Wednesday 11 March 2015


I wanted to feature Hello Bird! today not because of its amazing design or because it's the most popular book on our shelves, but it's one that I feel is important for the children to read. Don't misunderstand me, they enjoy it. It appeals mostly to the girls as the text is written in a sing-song guessing game style. They enjoy looking at the pictures and trying to work out the type of bird on the page. And the more we read it together, the more they look forward to reading it.

But the reason I chose it is because I haven't come across many books that feature birds found in Australia. So many books we come across have wildlife that you would find in England - such as badgers - or America - raccoons spring to mind. But I don't feel there's as much of a familiarity with Australian wildlife, other than the most common animals such as kangaroos, koalas and wombats.

Take the popular books Animalium and Zoology - they are beautiful, and definitely have their place (they're on our shelves), but I feel there's a slight disconnect between the children and them because many of the animals are unknown. Of course, we want to learn those too, but in addition to the flora and fauna around us.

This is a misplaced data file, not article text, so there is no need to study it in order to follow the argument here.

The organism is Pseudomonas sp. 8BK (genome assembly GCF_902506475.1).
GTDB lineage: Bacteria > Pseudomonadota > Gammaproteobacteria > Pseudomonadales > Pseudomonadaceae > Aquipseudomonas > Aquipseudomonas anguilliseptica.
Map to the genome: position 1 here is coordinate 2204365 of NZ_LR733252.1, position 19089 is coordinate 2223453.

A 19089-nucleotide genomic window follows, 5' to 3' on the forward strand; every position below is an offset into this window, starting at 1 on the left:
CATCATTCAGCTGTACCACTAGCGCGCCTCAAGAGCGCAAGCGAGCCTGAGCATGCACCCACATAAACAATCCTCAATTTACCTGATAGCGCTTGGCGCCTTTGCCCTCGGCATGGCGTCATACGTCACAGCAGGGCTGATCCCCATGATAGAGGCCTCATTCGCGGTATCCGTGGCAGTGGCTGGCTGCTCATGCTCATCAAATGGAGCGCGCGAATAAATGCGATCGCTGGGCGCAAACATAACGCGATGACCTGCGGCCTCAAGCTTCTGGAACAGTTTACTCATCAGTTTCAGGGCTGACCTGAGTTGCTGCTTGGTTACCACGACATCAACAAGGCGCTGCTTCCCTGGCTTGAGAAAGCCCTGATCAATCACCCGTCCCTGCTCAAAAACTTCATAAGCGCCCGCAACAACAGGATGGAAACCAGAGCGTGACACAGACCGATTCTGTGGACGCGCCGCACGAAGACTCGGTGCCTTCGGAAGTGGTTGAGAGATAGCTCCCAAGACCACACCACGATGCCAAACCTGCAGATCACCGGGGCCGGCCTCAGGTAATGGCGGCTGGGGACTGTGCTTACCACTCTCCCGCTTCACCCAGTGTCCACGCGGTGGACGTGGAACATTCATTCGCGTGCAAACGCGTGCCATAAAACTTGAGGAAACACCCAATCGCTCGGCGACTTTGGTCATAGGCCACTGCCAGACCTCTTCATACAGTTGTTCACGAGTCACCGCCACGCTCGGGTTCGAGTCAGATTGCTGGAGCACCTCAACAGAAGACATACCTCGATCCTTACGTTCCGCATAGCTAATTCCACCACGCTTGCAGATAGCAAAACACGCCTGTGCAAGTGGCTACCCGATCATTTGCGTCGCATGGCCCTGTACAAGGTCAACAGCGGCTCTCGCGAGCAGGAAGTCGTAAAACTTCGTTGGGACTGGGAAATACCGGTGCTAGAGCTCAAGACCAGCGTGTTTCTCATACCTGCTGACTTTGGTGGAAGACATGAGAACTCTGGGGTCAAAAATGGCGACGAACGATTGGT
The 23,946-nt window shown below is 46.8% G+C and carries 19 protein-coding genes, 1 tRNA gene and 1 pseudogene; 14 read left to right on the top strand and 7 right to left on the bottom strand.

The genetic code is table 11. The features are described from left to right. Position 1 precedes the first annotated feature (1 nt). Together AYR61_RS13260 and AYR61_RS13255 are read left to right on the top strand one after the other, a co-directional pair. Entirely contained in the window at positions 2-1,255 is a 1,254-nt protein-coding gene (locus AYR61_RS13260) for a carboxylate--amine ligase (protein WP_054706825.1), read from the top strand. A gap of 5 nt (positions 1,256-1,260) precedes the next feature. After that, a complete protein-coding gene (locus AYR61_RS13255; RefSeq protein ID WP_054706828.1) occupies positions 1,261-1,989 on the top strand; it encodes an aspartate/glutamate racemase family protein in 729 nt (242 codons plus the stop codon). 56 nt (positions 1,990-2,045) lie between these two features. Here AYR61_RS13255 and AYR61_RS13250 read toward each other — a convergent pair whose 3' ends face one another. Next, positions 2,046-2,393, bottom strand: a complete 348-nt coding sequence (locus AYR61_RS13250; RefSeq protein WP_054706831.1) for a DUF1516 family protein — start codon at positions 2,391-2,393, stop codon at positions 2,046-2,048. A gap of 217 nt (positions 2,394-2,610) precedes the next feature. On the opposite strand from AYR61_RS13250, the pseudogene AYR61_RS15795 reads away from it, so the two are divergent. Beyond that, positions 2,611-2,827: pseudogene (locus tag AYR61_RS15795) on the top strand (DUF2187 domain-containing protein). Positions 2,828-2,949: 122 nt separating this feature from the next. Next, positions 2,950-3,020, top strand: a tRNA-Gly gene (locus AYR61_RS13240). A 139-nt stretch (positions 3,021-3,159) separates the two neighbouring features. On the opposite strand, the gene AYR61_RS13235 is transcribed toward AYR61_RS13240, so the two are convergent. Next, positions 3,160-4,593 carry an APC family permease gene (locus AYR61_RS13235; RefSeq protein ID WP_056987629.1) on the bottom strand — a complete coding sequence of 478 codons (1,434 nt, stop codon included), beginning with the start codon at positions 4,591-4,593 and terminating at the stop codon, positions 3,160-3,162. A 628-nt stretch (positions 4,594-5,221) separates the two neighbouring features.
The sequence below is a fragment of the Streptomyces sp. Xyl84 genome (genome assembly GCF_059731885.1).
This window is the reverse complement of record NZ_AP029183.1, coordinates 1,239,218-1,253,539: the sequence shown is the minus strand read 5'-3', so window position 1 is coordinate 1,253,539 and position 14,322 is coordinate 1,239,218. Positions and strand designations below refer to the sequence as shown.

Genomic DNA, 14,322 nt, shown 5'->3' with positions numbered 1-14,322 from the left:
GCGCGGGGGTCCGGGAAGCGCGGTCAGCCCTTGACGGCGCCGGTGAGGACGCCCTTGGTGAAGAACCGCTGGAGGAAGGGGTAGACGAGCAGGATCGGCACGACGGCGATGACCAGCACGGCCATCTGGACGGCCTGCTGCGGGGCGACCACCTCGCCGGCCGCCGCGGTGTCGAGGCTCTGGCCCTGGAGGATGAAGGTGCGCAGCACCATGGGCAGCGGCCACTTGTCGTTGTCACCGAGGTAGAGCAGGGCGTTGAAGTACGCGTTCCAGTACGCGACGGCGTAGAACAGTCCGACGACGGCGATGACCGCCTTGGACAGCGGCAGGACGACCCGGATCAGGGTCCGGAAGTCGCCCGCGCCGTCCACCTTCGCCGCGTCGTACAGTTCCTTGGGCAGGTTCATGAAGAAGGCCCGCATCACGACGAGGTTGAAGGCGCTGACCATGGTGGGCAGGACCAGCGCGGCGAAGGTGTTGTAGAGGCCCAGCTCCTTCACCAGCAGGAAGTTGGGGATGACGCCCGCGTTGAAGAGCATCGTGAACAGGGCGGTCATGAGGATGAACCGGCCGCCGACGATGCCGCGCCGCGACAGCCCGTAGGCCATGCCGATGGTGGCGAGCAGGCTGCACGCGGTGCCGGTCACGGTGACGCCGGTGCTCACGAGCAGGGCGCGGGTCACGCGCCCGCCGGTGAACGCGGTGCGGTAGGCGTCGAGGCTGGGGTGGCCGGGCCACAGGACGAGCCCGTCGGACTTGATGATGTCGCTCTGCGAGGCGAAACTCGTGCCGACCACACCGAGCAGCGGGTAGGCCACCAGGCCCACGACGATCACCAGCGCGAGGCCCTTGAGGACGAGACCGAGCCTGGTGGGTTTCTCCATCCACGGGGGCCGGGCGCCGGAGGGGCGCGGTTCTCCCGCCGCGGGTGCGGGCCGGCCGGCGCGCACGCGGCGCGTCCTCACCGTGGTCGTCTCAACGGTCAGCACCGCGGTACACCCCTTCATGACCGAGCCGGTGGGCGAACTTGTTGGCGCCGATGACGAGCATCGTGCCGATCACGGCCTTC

I confess that I am not able to identify all of the birds in this book. And I wouldn't be able to tell you the difference between a Crimson Rosella and a Rainbow Lorikeet, other than looking at the images. 

We have the companion book Animals of Australia too, and again I wouldn't be able to describe a numbat or a spotted quoll if I didn't have a photo or illustration in front of me. Perhaps it's because I didn't spend my early childhood years in Australia that I struggle with these animals. No matter what the reason, I want to learn now, and encourage the children to be engaged in the world that surrounds them.

We bought these books on our summer holiday visit to Queensland Museum. They were reasonably priced at $9.95 each, and feature the beautiful illustrations of John Gould, an English ornithologist from the 19th century. He travelled to Australia with his wife Elizabeth in 1838 to document the wildlife here. The result was Birds of Australia, which was published in seven volumes between 1840 and 1848. The author of these books is Donna Dyson, a teacher and university lecturer.

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